A new acquisition to the CDV collection – another Civil War soldier (definitely Union this time!) complete with sword, cap, and patriotic studio backdrop. The sword, his youth, and the overall style of his uniform suggest to me junior grade officer. Some non-commissioned officers did carry swords, particularly in the cavalry and artillery, but they would have had rank insignia on their sleeves.
This is the first soldier portrait from the period that I have which has a patriotic battle-themed background (notice the cannon to his right just above the table, along with the field tents and flag). This was a popular thing to do during the Civil War for soldiers. Many itinerant photographers had backdrops painted to depict scenes of camp life in front of which they would pose the soldiers. These backdrops served as positive propaganda back home, as it gave the soldiers’ loved ones a sense of normalcy to the life of their son/brother/husband/father. This one was done in a proper studio in Washington DC, just a few doors down the street from Matthew Brady’s parlor. I would guess based on the rather healthy looking condition of the young man that this was taken before he first marched into the field, and probably early in the war.
On a separate but not entirely unrelated note – if you observe carefully, you can see the foot of the posing stand peeking out from behind his legs. I’ve been seeing a lot of comments on Facebook lately about how some at best tragically uninformed and at worst scandalously unscrupulous people out there on Ebay and other online venues have been describing ANY photo of this period where the posing stand is visible as a post-mortem. I want to debunk this myth as strenuously and vigorously as possible. Posing stands were NOT meant to keep corpses in the upright position while they were being photographed. For that matter, most genuine post-mortems I’ve seen have shown the deceased in a prone position if an adult, sometimes sitting up or being held by a parent if a child, but even then children were not uncommonly posed in their coffins.
I would say that this young man is very definitely, obviously alive and well at the time of the taking of this photograph, wouldn’t you agree?
The latest acquisition in my collection – an unnamed Corporal in the US Army, photographed by Alexander Gardner.
If you look carefully you can see the service stripe on his sleeve. This designates three years of service, so in all likelihood this was taken in 1864, as Gardner was working for Mathew Brady until late 1862, and opened his own Washington DC studio in 1863. Soldiers with the three year service stripe would have been quite rare before 1864 due to the politics of enlistment in the first years of the war and the relatively small size of the army prior to 1861. I’m not sure how long after the War ended he continued to use the “Photographer to the Army of the Potomac” logo, but it most likely ceased within a year or two after the war, as the civilian population quickly tired of reminders of the irrepressible bloody conflict.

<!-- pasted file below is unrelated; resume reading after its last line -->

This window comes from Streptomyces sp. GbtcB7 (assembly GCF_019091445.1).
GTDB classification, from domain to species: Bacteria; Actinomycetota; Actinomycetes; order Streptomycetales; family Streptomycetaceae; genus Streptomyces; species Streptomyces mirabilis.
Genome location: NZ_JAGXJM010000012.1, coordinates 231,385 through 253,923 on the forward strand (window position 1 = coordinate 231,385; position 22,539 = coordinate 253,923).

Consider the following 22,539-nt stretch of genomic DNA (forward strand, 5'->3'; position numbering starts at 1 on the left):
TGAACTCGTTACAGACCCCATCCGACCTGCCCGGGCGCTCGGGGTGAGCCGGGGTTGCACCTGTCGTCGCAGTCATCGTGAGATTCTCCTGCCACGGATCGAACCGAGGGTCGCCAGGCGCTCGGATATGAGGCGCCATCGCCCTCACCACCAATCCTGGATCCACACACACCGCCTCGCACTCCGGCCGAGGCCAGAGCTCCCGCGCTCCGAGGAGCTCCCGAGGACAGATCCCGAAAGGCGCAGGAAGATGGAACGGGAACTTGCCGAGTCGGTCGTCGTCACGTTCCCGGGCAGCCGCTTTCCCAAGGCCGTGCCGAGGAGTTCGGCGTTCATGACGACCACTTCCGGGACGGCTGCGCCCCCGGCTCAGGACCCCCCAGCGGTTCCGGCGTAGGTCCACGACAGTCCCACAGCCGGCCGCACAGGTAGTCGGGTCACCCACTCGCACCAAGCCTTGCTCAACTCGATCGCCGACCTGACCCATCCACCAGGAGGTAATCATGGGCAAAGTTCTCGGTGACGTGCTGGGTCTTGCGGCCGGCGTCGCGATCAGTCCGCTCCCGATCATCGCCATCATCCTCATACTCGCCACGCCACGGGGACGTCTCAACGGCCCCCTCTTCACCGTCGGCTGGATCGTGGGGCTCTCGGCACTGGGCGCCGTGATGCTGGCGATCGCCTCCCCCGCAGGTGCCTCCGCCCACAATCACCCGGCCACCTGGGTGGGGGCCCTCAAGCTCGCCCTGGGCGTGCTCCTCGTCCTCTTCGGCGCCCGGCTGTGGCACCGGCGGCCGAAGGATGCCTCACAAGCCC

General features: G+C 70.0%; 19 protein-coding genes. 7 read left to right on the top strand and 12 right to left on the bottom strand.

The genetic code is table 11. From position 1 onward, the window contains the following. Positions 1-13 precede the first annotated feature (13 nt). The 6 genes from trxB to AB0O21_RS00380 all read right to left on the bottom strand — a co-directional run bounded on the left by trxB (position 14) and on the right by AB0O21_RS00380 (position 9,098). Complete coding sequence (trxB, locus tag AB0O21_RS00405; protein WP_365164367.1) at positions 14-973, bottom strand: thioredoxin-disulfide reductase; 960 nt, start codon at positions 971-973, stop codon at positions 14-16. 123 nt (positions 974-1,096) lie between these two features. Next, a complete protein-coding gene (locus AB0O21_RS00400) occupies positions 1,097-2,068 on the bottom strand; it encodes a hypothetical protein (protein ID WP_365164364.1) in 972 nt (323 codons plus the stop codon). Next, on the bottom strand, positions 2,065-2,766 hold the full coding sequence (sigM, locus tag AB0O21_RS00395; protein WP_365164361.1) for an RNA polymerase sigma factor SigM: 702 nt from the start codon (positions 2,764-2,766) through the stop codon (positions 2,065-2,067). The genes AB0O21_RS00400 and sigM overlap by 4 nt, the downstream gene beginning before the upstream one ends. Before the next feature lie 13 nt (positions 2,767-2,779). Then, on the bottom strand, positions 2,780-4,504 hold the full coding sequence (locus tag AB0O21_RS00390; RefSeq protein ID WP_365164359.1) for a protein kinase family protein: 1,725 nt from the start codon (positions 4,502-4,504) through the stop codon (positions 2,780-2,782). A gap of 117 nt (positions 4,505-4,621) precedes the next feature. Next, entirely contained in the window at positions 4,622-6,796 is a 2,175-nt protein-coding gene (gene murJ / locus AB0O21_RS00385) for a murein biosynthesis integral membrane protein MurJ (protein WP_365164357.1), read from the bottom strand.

I just discovered one reason why Gardner studio imprint CDVs are so much less common than Brady studio imprint CDVs – Gardner ceased photographing in 1871 and opened an insurance firm, whereas Brady continued working as a photographer until his death three decades after the war.
Here is a CDV of a Union solider from Chambersburg, Pennsylvania, my hometown. I found it on an excursion up to Gettysburg this weekend. Judging from his overall appearance of health and cleanliness, this was probably taken at the beginning of the war when he enlisted. When I saw the image in the display case, I felt a need to acquire it just because it was from Chambersburg. After doing a little collecting, I’m getting the impression that there was only one, or perhaps two photo studios in Chambersburg for most of the 19th century, as this H. Bishop seems to be the most frequent studio back mark by far. I’m starting a records search to try and identify the young man, as there weren’t THAT many sergeants in the units from the Chambersburg area. I’m thinking a trip to the Kittochtinny Historical Society offices is in order when the weather is warmer and they’re back to full hours (I think they close up for the most part in the wintertime as their archives are in the Old Jail and are not heated). The Old Jail, by the way, is well worth a visit if you’re ever passing through Chambersburg – the main part of the jail is a Georgian structure dating to at least 1818, and was in use as a prison at least into the 1960s, when one of my father’s partners in his medical practice would take calls to see patients being held there.
This is an E&HT Anthony reprint of a Mathew Brady CDV of “Fightin” Joe Hooker, appointed by Lincoln to lead the Union armies after Burnside’s disaster at Fredericksburg. Hooker didn’t last long after, meeting his tactical doom at Chancellorsville. This is not a rare version of the image, but rather an 1860s equivalent of a celebrity collector card – people would assemble albums featuring the politicians, generals, stars of the stage, and other celebrity types (Barnums’ Circus freaks, writers, poets, and so on). Unlike today where people, mostly teenagers, collect pictures of their favorite stars, in the 19th century it was not uncommon to find these cartes mixed in with the family album, and collected by the senior members of the family, not just star-struck children.